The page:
Two weeks ago, I was outside the Papineau metro when I saw someone assault a homeless man. He was standing near a pay phone talking to another man in cut-offs and a knit fleece sweater. As I reached for the station door, the man in cut-offs backhand slapped the homeless man. “What did you call me?” the aggressor shouted.
The homeless man backed against the wall, turning towards the station. His nose was bleeding. He moved into the station and then doubled over as blood dripped onto the station floor.
Shocked, I followed the homeless man inside and stood beside him. Looking around, I realized that no one was coming towards us to offer help. I appeared to be the only direct witness, and no one else seemed to register that there had just been an assault.
I turned to the man and asked if he was all right. He stared at me and gestured at the blood on the floor. He mimed using something to stem the blood from his nose.
I went over to the STM ticket booth with an agent inside. I explained – with big gestures – what happened. The agent didn’t even move from the booth to get a better view of the man who’d been hurt. He leaned in to speak through the microphone and asked me calmly, “Does the man want the police or ambulance to be called?”
I looked over at the man two meters away, his nose still bleeding onto the floor, and I realized that I hadn’t thought to ask. I had assumed that he would want some kind of authority to become involved. When I asked him later, he dismissed the question with a wave of the hand and an eye roll. I asked for paper towels.
The agent ripped off several paper towels from a large roll and slid them through the small divot in the ticket counter to me. Then, I carried the towels back to the man and asked him again if he was ok. He replied that he needed money for medicine – did I have some spare change? I dug through my pockets.
Still, no STM worker had directly approached us.
I got in line once again in front of the STM ticket booth. Waiting for my turn, a loud commotion suddenly broke out. The man had left the station and was face-to-face with the aggressor. He had returned. With both arms spread wide, the aggressor was yelling and the man was retreating once again back into the station, abandoning his backpack outside at the feet of the assailant.
I pushed past the line and shouted at the agent inside to alert him that the attack was happening. The last part of their confrontation echoed through the station as the homeless man pounded the nearest door with his fist in frustration. The agent picked up the phone and told me to wait for the authorities to arrive.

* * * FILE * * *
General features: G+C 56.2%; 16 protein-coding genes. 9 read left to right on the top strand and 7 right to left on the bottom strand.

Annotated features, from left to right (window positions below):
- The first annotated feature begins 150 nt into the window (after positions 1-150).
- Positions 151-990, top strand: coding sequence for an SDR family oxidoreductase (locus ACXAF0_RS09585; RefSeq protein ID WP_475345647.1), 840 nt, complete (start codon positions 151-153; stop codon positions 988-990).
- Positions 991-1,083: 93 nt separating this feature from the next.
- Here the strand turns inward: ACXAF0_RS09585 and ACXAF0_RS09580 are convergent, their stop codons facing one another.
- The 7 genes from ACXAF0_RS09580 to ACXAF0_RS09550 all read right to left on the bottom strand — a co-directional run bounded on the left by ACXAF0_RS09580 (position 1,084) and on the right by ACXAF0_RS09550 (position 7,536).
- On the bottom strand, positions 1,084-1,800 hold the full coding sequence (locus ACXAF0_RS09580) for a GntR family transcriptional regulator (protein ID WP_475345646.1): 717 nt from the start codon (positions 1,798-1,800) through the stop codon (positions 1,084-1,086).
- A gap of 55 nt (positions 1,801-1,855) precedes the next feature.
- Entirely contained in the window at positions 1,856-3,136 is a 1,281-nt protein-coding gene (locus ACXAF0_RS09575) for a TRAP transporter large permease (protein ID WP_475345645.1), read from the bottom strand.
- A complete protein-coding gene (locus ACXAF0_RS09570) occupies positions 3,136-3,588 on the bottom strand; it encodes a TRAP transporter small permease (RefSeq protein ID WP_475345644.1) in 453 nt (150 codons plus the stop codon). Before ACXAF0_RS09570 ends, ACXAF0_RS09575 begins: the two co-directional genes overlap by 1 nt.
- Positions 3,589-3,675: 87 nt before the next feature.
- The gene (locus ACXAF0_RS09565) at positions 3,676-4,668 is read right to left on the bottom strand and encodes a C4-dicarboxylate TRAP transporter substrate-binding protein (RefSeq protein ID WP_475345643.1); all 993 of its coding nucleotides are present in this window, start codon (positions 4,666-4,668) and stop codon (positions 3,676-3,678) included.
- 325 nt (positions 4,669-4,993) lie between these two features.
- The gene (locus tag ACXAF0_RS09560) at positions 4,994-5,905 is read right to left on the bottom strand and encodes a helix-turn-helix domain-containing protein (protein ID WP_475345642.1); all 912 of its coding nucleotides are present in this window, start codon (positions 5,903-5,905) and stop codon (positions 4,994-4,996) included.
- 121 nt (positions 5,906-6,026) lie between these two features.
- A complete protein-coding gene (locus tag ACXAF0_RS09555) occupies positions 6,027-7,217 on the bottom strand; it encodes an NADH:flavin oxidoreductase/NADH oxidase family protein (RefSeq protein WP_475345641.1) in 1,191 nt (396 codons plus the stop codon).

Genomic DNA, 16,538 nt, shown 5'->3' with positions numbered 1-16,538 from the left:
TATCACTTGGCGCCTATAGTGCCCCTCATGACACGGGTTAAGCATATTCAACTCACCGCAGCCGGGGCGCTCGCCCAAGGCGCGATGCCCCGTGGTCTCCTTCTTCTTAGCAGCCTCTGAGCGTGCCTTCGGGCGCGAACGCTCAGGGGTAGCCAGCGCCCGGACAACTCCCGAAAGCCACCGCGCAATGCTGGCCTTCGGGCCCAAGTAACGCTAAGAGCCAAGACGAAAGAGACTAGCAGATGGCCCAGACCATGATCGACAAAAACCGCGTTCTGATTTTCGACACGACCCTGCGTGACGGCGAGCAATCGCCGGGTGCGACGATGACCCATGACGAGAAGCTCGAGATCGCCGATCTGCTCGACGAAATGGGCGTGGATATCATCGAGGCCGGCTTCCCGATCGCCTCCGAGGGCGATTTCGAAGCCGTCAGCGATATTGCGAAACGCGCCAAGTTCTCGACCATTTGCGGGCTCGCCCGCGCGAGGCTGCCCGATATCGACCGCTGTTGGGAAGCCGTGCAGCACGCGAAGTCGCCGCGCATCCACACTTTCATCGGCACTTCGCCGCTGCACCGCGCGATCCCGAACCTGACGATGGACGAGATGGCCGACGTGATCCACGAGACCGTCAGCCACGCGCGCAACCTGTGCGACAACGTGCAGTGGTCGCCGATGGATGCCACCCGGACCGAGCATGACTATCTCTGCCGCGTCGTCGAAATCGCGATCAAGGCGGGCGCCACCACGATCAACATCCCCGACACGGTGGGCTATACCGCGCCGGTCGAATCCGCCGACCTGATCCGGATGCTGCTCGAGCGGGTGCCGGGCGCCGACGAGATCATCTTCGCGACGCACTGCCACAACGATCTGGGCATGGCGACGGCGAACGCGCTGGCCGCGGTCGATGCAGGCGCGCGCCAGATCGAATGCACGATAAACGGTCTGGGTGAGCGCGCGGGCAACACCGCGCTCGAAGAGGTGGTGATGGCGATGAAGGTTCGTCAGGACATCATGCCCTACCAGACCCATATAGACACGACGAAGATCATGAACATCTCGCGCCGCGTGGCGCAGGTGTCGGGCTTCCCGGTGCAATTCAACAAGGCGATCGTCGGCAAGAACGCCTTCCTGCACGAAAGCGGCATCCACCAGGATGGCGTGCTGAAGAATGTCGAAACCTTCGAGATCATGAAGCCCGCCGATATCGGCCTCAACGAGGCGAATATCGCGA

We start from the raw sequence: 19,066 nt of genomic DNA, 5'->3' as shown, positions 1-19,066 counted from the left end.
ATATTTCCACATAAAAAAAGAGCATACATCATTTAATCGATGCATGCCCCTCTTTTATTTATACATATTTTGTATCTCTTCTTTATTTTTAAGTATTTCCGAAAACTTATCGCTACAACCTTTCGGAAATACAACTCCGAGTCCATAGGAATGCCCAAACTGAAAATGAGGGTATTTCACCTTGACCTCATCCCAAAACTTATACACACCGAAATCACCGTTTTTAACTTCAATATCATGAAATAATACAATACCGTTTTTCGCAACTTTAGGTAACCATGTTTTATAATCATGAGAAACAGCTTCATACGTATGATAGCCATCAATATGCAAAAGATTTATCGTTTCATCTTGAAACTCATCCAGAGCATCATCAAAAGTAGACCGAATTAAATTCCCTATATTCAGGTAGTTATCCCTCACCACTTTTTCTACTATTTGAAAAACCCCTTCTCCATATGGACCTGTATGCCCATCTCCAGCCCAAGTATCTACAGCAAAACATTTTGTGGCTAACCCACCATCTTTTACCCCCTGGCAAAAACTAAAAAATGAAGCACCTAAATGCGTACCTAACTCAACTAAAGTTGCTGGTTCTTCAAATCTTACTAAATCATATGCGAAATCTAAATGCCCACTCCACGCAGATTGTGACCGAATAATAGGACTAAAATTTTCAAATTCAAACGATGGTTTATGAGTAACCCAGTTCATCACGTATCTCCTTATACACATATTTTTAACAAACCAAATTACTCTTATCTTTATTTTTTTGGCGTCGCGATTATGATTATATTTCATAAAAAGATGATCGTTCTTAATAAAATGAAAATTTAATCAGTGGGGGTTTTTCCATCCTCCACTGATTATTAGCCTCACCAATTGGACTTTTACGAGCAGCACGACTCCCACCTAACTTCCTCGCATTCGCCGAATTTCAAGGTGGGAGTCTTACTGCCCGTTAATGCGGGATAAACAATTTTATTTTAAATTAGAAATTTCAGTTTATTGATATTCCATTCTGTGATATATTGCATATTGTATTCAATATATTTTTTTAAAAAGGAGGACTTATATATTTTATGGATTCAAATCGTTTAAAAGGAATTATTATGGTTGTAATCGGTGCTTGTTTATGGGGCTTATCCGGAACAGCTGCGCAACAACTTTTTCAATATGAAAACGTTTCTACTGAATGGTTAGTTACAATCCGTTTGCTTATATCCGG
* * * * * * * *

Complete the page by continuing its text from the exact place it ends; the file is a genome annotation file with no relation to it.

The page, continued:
Meanwhile, the man, his nose no longer bleeding, was upset and agitated. He began pacing around the station, speaking to himself, looking through windows to see where the aggressor had gone. He retrieved his backpack quickly, then took off.
Across the station, an STM worker was cleaning the floors on the inside of the metro turnstiles. She eventually made her way over to the bloodstains. She spoke to the agent inside the booth, mimicking the actions the homeless man had made around the station just before he had left. They laughed together.
I looked out the window and saw what appeared to be an STM security vehicle. On the other side of the station, I saw the aggressor in line to board a bus. I ran to the STM van and found it empty.
Five minutes later, an STM responder carrying a walkie-talkie came walking back to the van. I recounted what I had seen and how both parties had left. He told me that, unless I was hurt myself, their policy is to take down information from the person who was assaulted. He told me that if I wanted to file the description, I should go to the STM website.
The situation was shocking and deplorable. The STM neglected it until they were forced to acknowledge it. The man who was hit wasn’t offered any kind of protection from his aggressor. To receive the most minimal level of treatment for his injury – the paper towels – it took my asking. At no point did STM workers even become involved in the situation.
The STM’s handling of the situation gave the aggressor full freedom to act with impunity; he, or anyone else so inclined, can essentially harm whomever they wants if the victim is not judged worth protecting or defending according to the on-site authorities.
Not to mention the downright cruelty of back handing someone with full force is shocking in itself. Violence with no restraint is unnerving. The purpose of a security force is to protect and defend against the exercise of that kind of violence, and that system failed entirely in this case.
The right to be in public spaces, to feel protected, and to be assured bodily safety is a right that in practice not all have.
There are many assumptions and stereotypes concerning people who are homeless. But none of those judgments excuse the disrespect, diffidence, callousness, and neglect that the man at Papineau station experienced from the STM and bystanders. Those views disconnected the person from his humanity. I saw it happen: people continued to stream in and out of the metro, dodging the blockage, and STM workers continued their work.
Erin Hudson is a U3 Political Science and Middle East Studies student. You can email her at firstname.lastname@example.org.